movement therapists’ knowledge of best practices with LGBT+ clients is currently in its
analysis stages (Robyn Flaum Cruz, e-mail message to author, 10 October, 2016).
Additionally, Acarón led a webinar for the American Dance Therapy Association (2015),
addressing key ‘body questions’ regarding gender identity and sexual orientation, with an
aim for more professional development training opportunities in this area. However, new
research needs to be developed on therapeutic competencies, and non-verbal aspects
of gender identity and sexual orientation.
Art Therapy with LGBT+ Clients
Art therapy literature reinforces there is a lack of research in the field in relation to gender
and sexuality, and the impact of AT interventions on LGBT+ clients (Addison 2003, Hogan
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2003, Pelton-Sweet and Sherry 2008). Pelton-Sweet and Sherry’s review of current art
therapy LGBT+ research addresses some common themes: the coming out process,
client feelings of safety, the need for training in therapist competencies and explorations
of identity. Pelton-Sweet and Sherry (2008) claim that AT interventions are well placed
for exploring identity issues and contribute to the development of an evidence base for
the value of creative arts therapies with this client group. Ellis (2007) argues from a
phenomenological perspective that the subjectivity of sexuality can be embodied in the
AT experience and the possibilities of expression that a range of art media can provide
are of value when communicating conscious and unconscious lived experiences of
sexuality. This provides a rationale for examining interventions that integrate movement
experientials with visual art.
One of the challenging areas found in the literature with LGBT+ clients is the developing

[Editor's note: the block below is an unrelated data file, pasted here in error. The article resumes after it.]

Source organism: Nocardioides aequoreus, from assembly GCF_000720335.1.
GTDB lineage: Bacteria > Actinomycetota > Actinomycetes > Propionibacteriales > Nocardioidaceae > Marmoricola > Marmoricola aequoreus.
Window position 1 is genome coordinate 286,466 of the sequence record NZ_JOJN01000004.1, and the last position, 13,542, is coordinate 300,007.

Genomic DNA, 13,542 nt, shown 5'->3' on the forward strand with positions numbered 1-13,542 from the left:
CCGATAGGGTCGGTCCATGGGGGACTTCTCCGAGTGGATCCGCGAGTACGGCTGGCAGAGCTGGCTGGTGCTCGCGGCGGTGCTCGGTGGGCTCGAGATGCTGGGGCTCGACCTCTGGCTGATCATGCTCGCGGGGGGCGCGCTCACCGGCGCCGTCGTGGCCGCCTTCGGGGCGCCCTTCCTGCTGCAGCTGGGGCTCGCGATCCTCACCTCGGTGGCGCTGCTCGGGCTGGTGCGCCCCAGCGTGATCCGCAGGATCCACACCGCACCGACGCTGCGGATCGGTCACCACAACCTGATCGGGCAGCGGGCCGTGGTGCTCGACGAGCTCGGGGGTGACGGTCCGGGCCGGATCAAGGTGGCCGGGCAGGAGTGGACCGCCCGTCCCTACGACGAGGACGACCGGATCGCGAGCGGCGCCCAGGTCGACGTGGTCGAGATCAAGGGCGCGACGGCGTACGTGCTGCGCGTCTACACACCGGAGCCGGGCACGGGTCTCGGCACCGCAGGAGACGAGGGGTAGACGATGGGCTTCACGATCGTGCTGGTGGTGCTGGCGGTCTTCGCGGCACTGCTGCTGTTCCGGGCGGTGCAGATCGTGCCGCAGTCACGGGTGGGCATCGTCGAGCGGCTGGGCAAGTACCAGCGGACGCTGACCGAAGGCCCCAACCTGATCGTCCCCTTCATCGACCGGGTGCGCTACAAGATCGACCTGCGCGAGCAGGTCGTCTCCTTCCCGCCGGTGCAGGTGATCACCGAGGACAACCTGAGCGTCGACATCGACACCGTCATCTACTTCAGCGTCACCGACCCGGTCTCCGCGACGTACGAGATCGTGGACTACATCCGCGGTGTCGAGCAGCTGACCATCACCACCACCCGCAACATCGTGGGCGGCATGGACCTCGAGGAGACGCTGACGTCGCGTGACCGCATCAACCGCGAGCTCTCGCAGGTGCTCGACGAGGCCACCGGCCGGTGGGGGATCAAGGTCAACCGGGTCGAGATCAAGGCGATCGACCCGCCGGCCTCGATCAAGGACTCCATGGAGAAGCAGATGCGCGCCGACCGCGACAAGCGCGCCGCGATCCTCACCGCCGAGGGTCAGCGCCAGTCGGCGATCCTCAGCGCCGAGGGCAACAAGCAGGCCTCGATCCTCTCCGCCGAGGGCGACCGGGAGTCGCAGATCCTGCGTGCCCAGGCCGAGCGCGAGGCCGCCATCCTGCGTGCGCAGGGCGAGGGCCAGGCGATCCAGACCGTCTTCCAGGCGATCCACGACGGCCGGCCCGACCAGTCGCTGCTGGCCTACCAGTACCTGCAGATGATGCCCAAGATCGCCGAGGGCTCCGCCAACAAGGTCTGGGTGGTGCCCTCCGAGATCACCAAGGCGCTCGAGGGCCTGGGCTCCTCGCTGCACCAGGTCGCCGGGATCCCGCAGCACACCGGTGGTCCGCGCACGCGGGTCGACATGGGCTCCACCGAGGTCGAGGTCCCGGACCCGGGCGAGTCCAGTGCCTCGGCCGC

nature of the appropriate terms and concepts. Addison (2003) attempted an introduction
to working with LGBT+ clients specifically in AT settings, however, due to the nature of
the evolution of the language LGBT+ communities are using to self-identify, some of the
language in her chapter now appears dated or inaccurate. Pelton-Sweet and Sherry
(2008) also found there is consistent need for culturally competent effective care for this
community, which sustains the claim for current training for therapists in this area. They
specifically recommend that art therapists require “knowledge of the social, cultural and
health issues facing this population, a non judgemental attitude and skill in counselling
LGBT clients” (Pelton-Sweet and Sherry 2008, 175). While Whitehead-Pleaux et al.
(2012, 2013) have compiled a best practice survey for music therapists supporting LGBT
clients, no AT (and DMT) specific guidelines for best practice exist.
Although there have been some advances in the way creative arts therapies address
sexual orientation and gender identity, AT and DMT interventions need to be analysed
according to current changes in LGBT+ legislation, policies, treatment options and remain